Do we need dashboards for all?

Aug. 25, 2021
The all-or-nothing algorithms that drive dashboard KPIs can miss important nuances

A fellow controls professional and friend was employed at a refinery up the highway, whose parent company’s troubles had resulted in numerous mandates and audits by third parties. These audits involved not only the usual government agencies, but (alarmingly) a congressional commission as well. While deploying what was then state-of-the-art safety instrumented systems with ample budgets for design, validation, construction and rigorous conformance to IEC 61508—the international standard for programmable safety systems—she was dismayed. “My entire job consists of turning cells on a spreadsheet from red to yellow to green.” While her immediate supervisor had some notion of the care and nuance that went into ensuring her systems were both highly effective as well as “useable” for operations, they were equally hamstrung by the company’s dogged insistence on management by spreadsheet. One might surmise this didn’t result in a workplace that inspired creativity or where innovation flourished.

The popularity of lean manufacturing and other systems promoting visual management has infused manufacturing cultures with a similar focus on key performance indicators (KPIs) represented by red, yellow and green—sometimes on a whiteboard if not on a spreadsheet. It’s become a staple of business leaders who yearn for steady-as-she goes: an uneventful and predictable future that reflects the best days of the past. It’s enlightening to reflect that lean practices originated in factories where the worker was essentially an interchangeable robot performing an often-repetitive task.

These simplistic dashboards fail to acknowledge issues that might leave the red stain of shame lingering for months—scarcity of supply, for example. And so, the staff is bludgeoned by circumstances that are well beyond the capability of their team to influence or control. One individual can make a simple error—maybe he forgets to initial in all the right boxes on a permit—but then the associated KPI is relegated red for months to come, despite the diligence of the rest of the team. Another field is green because the amount of open management-of-change documentation is at a low number. Rah rah for the team, but what this really says is that no one is doing anything.

The typical dashboard aims to be an aggregate of some measures of success or failure, like an overview display dumbed-down for process manufacturing dilettantes. Once leading process enterprises were led by engineers and individuals who cut their teeth in prior manufacturing environments. However, in the three or four decades since, we’ve been ruled by finance men, whose focus is the KPI of the investor and less so the health or vibrancy of their manufacturing plants. With staff cut to subsistence levels (“staffed to run”), employees forced to wear many hats rely on red and green lights to manage their reports and assets.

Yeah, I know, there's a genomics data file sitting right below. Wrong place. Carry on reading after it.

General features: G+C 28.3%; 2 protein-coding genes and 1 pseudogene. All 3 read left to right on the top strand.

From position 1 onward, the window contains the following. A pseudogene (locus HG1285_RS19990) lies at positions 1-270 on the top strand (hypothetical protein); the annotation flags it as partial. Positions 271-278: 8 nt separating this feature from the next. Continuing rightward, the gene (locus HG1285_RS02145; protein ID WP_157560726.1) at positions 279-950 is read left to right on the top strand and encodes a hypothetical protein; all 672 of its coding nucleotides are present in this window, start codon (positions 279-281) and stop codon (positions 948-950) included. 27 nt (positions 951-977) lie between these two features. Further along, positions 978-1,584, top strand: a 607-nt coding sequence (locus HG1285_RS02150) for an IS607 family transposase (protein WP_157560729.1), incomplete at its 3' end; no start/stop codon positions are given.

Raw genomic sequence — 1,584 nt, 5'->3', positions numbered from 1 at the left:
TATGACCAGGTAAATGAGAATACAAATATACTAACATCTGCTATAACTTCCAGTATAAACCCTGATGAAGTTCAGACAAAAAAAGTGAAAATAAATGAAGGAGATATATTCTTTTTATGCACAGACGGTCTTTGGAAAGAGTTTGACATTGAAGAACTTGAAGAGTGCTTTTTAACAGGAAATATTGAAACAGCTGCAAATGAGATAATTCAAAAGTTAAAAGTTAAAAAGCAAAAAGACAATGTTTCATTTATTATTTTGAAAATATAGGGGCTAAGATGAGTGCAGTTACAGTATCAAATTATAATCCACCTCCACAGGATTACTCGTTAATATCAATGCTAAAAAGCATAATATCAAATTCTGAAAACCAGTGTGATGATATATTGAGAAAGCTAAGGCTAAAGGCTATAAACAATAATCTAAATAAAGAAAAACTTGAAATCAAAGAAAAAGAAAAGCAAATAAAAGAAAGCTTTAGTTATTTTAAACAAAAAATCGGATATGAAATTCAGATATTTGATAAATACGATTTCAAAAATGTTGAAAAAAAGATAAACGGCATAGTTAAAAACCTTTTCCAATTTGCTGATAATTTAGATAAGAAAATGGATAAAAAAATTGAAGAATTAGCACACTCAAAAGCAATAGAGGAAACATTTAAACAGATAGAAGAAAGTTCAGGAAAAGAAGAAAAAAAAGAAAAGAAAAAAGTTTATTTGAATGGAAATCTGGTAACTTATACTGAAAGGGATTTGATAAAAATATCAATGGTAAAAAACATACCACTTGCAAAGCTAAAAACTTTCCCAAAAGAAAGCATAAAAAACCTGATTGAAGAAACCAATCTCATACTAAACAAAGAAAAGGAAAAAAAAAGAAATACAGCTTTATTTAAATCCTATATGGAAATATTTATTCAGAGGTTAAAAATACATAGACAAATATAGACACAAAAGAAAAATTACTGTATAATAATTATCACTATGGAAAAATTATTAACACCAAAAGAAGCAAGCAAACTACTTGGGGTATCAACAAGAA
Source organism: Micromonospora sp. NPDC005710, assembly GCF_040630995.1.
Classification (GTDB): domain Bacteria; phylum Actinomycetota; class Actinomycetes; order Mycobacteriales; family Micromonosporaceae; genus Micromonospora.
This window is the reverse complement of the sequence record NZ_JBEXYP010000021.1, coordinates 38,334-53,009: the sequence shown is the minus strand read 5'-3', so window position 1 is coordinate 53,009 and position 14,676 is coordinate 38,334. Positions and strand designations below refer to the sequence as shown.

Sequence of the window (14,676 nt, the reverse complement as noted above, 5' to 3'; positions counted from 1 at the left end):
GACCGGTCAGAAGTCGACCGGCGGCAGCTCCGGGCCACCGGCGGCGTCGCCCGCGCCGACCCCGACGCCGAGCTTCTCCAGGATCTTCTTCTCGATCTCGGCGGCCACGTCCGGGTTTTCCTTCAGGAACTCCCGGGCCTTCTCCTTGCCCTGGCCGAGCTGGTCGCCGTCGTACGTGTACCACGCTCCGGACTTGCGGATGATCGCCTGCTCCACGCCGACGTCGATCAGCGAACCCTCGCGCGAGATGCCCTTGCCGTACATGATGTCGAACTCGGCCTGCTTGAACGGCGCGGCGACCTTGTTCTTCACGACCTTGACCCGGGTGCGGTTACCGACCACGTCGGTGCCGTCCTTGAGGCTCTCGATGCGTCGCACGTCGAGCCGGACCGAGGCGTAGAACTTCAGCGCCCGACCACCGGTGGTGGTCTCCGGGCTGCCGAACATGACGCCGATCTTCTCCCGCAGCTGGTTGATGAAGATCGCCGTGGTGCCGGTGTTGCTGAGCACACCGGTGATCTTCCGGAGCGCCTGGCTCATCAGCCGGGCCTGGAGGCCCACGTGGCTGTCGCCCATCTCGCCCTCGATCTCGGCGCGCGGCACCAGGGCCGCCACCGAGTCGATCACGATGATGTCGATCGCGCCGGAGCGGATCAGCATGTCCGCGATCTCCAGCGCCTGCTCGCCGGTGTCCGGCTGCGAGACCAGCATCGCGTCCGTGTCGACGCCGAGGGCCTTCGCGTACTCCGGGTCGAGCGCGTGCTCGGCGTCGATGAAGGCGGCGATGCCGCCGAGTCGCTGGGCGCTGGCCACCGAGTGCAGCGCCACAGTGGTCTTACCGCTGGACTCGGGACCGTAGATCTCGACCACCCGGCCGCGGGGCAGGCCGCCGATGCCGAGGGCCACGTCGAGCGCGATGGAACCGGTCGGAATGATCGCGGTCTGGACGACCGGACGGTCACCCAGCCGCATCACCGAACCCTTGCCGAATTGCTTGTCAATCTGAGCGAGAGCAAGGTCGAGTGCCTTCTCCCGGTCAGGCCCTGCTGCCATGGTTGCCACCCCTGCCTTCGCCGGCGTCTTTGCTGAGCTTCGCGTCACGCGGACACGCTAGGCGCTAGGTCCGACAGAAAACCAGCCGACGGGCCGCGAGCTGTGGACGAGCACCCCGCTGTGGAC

What dashboards fail to capture is that many times, the most interesting and consequential information is in the nuances of the data. The incinerator is running hot because CO is climbing in the stack, but NOx emissions are unexpectedly low—the hotter firebox should mean higher NOx. What’s going on? If you’re just watching for an indicator on a dashboard to turn yellow, you might miss the opportunity to schedule a burner tune-up or a refractory repair. Oops. As Doug Rothenberg, longtime advocate of abnormal situation management points out in several chapters of his book, Situation Management for Process Control, being alert to “weak signals” could be crucial to avoiding a calamity. “The instrument techs had to contend with some corrosion on a process tap at the reactor;” if you’re just staring at dashboards, you might not think to schedule an inspection to have a look. A dashboard view might indicate that It’s better to deal with unanticipated corrosion in a planned outage than it is to prevent the reactor from spewing its contents beforehand.

Societal lockdowns amid the pandemic-stricken have many executives thinking they want automation and robots instead of humans. Relegating the workforce to be servants of the spreadsheet might be turning us into robots. Will curiosity, creativity and innovation ever be valued again?

About the author: John Rezabek
About the Author

John Rezabek | Contributing Editor

John Rezabek is a contributing editor to Control

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